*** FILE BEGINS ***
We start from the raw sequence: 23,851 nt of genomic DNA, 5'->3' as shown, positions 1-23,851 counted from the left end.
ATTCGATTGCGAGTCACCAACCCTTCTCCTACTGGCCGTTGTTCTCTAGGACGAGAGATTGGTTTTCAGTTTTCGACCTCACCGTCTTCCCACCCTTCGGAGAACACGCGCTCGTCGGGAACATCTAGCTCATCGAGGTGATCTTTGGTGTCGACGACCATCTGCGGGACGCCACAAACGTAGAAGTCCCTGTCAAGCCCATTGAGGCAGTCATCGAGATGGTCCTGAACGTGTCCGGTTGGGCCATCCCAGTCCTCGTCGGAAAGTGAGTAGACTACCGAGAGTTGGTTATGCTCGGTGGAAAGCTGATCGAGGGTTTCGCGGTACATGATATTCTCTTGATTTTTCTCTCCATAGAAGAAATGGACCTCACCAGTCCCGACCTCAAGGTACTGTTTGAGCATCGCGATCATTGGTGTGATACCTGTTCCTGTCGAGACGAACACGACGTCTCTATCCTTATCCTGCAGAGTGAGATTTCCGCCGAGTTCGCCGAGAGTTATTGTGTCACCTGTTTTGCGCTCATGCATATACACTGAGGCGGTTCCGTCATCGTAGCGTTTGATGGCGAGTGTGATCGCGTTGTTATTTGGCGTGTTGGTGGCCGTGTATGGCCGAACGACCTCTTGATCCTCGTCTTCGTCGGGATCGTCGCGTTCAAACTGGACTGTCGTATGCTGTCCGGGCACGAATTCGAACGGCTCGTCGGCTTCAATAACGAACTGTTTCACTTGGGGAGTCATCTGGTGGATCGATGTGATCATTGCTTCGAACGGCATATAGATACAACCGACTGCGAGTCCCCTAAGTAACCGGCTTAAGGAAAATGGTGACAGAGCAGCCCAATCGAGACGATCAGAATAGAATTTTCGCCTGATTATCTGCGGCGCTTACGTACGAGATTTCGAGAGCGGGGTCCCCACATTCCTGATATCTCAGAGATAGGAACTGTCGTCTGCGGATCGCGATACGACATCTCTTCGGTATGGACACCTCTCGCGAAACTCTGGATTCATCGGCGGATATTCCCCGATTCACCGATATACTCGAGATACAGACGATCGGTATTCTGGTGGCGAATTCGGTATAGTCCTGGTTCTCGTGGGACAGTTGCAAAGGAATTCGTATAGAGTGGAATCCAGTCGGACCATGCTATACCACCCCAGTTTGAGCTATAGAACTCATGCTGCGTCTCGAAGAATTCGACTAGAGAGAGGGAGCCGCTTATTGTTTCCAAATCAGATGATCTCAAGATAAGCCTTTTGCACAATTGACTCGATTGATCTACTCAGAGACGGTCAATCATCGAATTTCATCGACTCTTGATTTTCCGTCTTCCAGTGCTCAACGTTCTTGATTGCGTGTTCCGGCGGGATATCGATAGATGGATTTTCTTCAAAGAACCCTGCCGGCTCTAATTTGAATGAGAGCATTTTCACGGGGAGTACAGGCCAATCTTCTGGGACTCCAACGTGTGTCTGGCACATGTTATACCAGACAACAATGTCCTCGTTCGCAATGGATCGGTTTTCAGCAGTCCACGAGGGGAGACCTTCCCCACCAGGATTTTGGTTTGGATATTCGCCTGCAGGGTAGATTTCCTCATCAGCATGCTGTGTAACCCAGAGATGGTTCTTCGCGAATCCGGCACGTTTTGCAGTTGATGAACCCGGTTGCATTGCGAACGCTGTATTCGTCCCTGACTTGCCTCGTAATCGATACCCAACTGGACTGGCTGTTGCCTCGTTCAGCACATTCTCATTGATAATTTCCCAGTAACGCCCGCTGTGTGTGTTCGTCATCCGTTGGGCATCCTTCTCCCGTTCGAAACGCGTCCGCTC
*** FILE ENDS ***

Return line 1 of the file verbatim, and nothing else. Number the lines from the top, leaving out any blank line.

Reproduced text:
We start from the raw sequence: 23,851 nt of genomic DNA, 5'->3' as shown, positions 1-23,851 counted from the left end.